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Snap Judgments



Published September 7, 2005 at 4:00 p.m.

Every fall, in public, private and parochial schools across the country, students get rounded up to sit for snapshots on class-picture day. Though the faces before the camera change each year, those behind it tend to stay the same. In Vermont, Heidi Weston and Kristi LaFayette are perennial school-picture pros -- Weston has been at MacLean-Stevens Studios nine years; LaFayette, 14.

Their studio, in the basement of a historic brick building at 166 Battery Street, has been around a lot longer. Larry MacLean founded the business in the early 1960s; he sold it this summer to Lifetouch, a national chain.

When she's not pointing her lens at schoolchildren, Weston takes maritime photos -- she'll be showing her work at Cobblestone Deli in October. LaFayette specializes in photographing women who give birth at home. She also shoots outdoor music festivals; her portraits of the early years of Vermont's Reggae Fest are currently on display at Phoenix at Sugarbush Village in Warren.

SEVEN DAYS: This must be a busy time of year for you.

HEIDI WESTON: Yesterday was the first day of school, so it's pretty chaotic.

KRISTI LAFAYETTE: We're setting up at different schools every day. We have multiple crews going out.

HW: It's not just school pictures anymore. Everybody thinks you sit on the stool and you take kids' pictures, but it's a lot more than that . . . We provide services to the schools. ID cards are a big deal these days. We do little record photos for the schools. Mealtime programs sometimes use ID cards, too. And we do yearbook support. We do sports teams. We cover games for the yearbook.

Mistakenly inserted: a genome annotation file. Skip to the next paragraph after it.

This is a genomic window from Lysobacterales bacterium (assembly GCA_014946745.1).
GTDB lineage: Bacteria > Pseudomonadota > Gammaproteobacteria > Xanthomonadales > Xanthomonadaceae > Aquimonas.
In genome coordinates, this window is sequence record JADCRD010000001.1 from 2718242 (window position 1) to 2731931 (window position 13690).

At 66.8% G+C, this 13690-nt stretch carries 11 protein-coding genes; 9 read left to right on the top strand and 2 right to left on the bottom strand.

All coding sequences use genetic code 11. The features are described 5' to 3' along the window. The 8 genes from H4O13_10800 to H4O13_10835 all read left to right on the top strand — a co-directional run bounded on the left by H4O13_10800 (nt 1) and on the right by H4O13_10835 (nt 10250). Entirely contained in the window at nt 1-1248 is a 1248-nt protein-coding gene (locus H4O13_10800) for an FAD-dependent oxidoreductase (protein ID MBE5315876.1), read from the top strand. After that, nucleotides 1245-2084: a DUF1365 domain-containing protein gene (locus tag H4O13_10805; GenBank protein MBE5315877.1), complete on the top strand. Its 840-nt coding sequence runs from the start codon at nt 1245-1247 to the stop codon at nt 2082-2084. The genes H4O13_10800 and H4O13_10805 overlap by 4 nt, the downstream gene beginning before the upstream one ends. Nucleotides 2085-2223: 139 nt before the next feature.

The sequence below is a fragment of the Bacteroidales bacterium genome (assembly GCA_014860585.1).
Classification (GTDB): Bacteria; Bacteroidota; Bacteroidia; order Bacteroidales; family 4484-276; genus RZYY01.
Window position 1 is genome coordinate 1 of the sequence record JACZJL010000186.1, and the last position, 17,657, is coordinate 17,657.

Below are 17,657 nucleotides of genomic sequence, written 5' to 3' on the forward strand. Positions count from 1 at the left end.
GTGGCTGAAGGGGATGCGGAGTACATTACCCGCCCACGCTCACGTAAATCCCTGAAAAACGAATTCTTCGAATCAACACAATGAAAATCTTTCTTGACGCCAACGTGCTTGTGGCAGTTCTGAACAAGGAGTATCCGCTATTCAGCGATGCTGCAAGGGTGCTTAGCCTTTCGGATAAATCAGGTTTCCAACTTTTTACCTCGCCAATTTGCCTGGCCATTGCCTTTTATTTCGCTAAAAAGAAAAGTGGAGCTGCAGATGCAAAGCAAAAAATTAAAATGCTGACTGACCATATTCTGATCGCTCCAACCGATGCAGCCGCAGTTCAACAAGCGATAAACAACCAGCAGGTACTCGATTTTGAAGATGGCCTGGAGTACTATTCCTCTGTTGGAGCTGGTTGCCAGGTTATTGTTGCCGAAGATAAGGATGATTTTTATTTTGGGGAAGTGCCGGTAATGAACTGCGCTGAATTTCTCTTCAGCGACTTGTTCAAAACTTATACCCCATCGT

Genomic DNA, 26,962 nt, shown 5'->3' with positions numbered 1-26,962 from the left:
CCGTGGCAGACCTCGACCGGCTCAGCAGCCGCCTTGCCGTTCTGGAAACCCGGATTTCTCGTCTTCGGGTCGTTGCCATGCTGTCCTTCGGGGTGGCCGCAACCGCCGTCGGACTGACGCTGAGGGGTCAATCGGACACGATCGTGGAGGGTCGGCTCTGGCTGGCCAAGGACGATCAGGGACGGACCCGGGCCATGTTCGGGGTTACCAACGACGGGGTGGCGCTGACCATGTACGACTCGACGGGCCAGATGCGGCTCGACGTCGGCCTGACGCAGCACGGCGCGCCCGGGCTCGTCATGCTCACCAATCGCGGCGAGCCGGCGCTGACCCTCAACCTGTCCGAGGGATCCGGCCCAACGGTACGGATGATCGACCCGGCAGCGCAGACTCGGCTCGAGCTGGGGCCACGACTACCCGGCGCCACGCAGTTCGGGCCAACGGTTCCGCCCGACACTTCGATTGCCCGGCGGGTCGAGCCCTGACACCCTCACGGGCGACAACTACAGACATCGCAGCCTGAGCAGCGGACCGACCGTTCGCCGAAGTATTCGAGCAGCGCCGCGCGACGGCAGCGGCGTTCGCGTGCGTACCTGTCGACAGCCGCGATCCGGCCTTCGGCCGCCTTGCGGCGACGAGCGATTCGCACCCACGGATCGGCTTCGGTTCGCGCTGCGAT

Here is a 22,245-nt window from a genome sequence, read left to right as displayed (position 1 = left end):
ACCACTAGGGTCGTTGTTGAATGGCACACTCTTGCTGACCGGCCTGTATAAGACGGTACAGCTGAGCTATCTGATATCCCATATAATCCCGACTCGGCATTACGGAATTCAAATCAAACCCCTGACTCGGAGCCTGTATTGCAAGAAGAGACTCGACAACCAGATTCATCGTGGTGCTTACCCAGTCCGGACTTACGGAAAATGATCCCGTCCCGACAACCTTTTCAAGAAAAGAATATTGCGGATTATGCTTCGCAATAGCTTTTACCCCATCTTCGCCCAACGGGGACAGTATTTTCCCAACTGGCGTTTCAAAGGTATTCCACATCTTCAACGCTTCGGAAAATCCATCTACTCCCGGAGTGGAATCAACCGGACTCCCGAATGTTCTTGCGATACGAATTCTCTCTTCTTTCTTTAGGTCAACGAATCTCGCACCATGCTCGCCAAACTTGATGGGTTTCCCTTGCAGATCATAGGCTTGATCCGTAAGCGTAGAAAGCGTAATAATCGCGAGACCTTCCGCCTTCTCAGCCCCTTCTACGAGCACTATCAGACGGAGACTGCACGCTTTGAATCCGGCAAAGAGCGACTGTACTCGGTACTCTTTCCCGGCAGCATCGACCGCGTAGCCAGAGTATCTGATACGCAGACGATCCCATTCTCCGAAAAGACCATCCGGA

SD: What else do you do besides snap photos?

KL: It's a lot of interacting with the kids. Understanding that when they come in to have their picture taken, it's very intimidating to see all this equipment. You see this line of kids, and you can see the kid five kids down. You can see he's kind of freaked out. And you realize that this is your one chance to get a good photograph of him -- what can you do to make this student feel comfortable when he comes up? It's just you and the kid, and all this equipment.

We have several hundred kids to photograph -- how do you make them feel comfortable enough to give you a real smile? That's the challenge of it.

HW: In this business, you've got to be part clown. Anybody can be a photographer, but to be a school photographer is kind of a specialized game. To get those expressions, especially from a preschooler or a first-grader, you've got to get down to their level.

SD: What do you do?

HW: With preschoolers, we do silly little noises or say a silly word.

KL: Asking them ridiculous questions.

HW: Sometimes you just talk to a person, and you hit on something, and you can see in their expression it's something that makes their eyes light up, and you keep talking about it. Then you get a real honest expression from them.

SD: How do you coax a genuine smile out of a teenager, who's really worried about how she looks?

KL: Being ready and catching them off guard. A lot of people will hold their pose, and then you just say something ridiculous that they're not necessarily expecting you to say.

SD: Like what?